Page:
Scientists Accidentally Created a 'Mutant Enzyme' That Could Solve The World's Plastic Nightmare
A couple years back, scientists discovered bacteria at a Japanese recycling plant that were breaking down a common type of plastic known as polyethylene terephthalate, or PET. With the hope of developing a solution to the world’s chronic plastic pollution problem, British and American researchers decided to study the enzyme that the bacteria were using to digest this ubiquitous substance--and now they’ve made a stunning discovery.
The researchers were only trying to model the enzyme, known as PETase, in order to understand how it works. But they ended up accidentally engineering a “mutant” version of the enzyme that’s even better at degrading PET plastic than the natural version found in the Japanese recycling center.
“Serendipity often plays a significant role in fundamental scientific research and our discovery here is no exception,” said University of Portsmouth professor John McGeehan, who conducted the research with Gregg Beckham of the U.S. Department of Energy’s National Renewable Energy Laboratory (NREL,) in a statement.
“Although the improvement is modest, this unanticipated discovery suggests that there is room to further improve these enzymes, moving us closer to a recycling solution for the ever-growing mountain of discarded plastics.”
The world has a serious plastic crisis right now. There are massive accumulations of trash, largely plastic-based, floating in our oceans--the largest, in the North Pacific, is now bigger than Alaska. Marine life is choking on it. And our water supplies, both through faucets and in bottles, are also largely contaminated with tiny particles of plastic.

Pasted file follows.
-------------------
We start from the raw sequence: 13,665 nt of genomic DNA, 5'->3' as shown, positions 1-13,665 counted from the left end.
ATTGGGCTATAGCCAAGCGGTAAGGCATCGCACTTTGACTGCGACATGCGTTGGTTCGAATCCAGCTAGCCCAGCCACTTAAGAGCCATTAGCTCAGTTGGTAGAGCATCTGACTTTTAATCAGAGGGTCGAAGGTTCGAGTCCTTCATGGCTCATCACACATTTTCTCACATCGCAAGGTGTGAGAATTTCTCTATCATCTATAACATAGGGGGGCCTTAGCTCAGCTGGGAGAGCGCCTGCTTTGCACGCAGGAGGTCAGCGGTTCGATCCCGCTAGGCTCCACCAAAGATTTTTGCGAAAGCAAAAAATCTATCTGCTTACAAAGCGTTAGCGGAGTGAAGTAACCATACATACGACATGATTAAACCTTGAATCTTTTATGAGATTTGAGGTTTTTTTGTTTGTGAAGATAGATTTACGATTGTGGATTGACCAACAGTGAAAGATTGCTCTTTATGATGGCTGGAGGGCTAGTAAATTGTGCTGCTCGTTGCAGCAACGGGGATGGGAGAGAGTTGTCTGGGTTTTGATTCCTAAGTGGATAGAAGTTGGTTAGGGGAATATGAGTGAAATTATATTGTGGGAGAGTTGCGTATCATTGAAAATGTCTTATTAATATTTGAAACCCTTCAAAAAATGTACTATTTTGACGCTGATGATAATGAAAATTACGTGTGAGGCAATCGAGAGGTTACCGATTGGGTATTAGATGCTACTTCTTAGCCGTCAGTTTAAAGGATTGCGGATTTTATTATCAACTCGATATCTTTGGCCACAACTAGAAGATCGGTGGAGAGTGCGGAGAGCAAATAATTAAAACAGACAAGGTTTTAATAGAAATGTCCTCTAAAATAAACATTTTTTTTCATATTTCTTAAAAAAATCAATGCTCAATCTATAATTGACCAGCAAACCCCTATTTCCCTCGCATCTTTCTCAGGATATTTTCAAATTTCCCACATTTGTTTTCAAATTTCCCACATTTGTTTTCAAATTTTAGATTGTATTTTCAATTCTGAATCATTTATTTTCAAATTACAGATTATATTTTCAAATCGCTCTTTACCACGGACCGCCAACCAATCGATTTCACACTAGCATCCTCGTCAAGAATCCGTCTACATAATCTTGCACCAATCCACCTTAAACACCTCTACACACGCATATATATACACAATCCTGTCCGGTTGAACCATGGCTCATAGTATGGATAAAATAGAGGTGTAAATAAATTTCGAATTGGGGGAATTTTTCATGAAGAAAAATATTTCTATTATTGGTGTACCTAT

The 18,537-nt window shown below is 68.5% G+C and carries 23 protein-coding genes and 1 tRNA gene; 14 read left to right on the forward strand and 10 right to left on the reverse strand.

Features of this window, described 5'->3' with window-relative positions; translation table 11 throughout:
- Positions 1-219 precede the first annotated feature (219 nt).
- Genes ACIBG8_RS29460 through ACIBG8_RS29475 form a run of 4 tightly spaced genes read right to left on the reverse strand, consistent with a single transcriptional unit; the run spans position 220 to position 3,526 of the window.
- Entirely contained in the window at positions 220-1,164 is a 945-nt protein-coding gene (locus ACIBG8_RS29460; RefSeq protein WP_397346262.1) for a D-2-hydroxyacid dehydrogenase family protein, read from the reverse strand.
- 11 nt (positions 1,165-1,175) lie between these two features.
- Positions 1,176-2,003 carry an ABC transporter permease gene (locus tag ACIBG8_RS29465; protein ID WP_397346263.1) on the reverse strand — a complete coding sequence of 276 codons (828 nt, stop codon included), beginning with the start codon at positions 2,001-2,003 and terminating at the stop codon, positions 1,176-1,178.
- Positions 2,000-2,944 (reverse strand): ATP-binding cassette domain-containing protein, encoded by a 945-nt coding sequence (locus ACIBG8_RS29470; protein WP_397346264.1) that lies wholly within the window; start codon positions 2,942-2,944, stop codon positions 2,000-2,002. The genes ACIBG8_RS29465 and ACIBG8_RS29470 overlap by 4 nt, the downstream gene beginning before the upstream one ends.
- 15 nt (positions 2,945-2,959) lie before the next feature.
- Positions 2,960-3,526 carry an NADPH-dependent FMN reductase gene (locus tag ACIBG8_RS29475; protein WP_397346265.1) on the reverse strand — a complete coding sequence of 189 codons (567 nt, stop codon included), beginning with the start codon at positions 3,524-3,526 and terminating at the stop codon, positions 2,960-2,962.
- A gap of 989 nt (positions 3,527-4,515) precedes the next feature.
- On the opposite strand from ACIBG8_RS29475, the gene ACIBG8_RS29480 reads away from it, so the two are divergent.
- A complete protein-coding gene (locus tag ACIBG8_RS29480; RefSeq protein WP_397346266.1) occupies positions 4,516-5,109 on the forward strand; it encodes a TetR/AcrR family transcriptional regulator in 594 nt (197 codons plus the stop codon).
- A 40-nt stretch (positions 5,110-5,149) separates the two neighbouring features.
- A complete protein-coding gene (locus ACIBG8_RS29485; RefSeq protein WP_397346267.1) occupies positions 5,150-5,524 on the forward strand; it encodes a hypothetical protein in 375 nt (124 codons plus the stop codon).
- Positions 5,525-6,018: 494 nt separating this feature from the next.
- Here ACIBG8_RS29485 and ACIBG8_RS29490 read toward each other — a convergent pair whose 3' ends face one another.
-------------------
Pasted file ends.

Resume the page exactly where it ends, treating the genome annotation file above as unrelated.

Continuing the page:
So an industrial process that could make the stuff easier to recycle would be most welcome.
“We can all play a significant part in dealing with the plastic problem, but the scientific community who ultimately created these ‘wonder-materials,’ must now use all the technology at their disposal to develop real solutions,” said McGeehan.
The researchers say the PETase mutant enzyme could also be used to degrade polyethylene furandicarboxylate (PEF,) which is a newer polymer that’s being increasingly used to make bottles.
As for when we can expect to see industrial degradation processes developed using this enzyme, in order to make plastics more recyclable, that depends on how well the researchers can improve its performance through engineering.
“This research is just the beginning and there is much more to be done in this area,” said Harry Austin, the postgraduate student who was the lead author on the researchers’ paper.
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